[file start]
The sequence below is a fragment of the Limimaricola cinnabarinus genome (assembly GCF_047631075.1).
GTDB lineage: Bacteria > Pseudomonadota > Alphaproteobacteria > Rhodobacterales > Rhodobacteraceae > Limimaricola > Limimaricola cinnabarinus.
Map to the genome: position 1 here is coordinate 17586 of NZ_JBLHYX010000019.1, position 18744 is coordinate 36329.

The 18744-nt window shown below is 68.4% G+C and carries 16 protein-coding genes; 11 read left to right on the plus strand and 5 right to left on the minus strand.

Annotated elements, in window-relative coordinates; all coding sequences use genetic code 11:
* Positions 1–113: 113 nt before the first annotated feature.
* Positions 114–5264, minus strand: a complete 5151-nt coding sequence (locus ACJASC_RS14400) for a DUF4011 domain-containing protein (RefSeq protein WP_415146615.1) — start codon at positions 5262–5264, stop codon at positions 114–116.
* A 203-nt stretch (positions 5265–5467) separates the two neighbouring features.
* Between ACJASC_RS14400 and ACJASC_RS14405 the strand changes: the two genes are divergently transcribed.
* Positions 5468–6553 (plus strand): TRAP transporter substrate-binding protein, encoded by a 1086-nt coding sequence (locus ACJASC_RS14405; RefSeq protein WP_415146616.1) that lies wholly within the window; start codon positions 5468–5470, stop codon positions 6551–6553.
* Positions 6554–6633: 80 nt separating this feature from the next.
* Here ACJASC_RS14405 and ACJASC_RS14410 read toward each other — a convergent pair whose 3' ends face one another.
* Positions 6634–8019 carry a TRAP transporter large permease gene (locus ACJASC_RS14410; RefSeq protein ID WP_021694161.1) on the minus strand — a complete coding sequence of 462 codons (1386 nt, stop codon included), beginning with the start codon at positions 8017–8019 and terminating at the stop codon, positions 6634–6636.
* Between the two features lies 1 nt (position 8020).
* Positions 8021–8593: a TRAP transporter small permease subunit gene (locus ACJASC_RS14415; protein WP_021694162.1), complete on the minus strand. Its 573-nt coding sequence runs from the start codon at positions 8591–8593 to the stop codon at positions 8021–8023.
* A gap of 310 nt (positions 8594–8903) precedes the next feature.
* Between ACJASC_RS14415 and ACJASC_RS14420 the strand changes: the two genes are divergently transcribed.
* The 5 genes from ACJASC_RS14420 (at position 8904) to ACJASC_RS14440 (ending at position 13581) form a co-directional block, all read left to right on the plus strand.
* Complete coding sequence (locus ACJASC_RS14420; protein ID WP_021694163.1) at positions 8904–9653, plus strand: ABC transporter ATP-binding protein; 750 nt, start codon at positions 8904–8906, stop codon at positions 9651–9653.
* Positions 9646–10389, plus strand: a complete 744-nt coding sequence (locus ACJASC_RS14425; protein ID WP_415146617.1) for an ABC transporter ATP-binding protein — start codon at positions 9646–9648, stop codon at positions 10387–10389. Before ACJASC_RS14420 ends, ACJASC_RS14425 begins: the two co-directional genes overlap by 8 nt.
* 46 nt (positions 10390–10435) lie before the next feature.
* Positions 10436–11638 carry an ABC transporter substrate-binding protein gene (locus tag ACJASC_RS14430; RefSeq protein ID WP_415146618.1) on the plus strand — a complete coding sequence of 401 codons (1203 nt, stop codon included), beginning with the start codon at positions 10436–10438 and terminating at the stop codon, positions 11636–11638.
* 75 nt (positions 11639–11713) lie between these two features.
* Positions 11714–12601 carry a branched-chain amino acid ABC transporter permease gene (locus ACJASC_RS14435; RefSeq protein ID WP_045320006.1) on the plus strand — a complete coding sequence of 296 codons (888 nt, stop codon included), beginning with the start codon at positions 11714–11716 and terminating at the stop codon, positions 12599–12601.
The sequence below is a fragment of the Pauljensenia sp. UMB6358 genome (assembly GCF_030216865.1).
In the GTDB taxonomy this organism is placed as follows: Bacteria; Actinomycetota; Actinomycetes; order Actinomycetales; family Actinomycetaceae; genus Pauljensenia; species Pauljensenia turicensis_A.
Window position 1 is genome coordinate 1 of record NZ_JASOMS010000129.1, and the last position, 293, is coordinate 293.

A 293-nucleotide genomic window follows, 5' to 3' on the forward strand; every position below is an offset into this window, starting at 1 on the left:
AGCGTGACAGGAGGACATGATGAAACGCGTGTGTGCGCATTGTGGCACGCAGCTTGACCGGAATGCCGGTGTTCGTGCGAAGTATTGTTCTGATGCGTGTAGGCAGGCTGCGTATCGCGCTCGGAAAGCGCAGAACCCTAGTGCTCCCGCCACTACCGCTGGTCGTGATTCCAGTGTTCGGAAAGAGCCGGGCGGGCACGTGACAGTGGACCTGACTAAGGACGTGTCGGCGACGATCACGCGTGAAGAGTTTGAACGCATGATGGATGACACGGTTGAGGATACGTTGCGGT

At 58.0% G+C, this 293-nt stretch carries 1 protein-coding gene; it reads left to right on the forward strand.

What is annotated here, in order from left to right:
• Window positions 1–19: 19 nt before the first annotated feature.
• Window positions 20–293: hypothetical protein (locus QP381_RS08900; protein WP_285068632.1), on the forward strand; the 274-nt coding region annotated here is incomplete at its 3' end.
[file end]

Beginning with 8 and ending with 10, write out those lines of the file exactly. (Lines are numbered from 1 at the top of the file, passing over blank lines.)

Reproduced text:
* A 203-nt stretch (positions 5265–5467) separates the two neighbouring features.
* Between ACJASC_RS14400 and ACJASC_RS14405 the strand changes: the two genes are divergently transcribed.
* Positions 5468–6553 (plus strand): TRAP transporter substrate-binding protein, encoded by a 1086-nt coding sequence (locus ACJASC_RS14405; RefSeq protein WP_415146616.1) that lies wholly within the window; start codon positions 5468–5470, stop codon positions 6551–6553.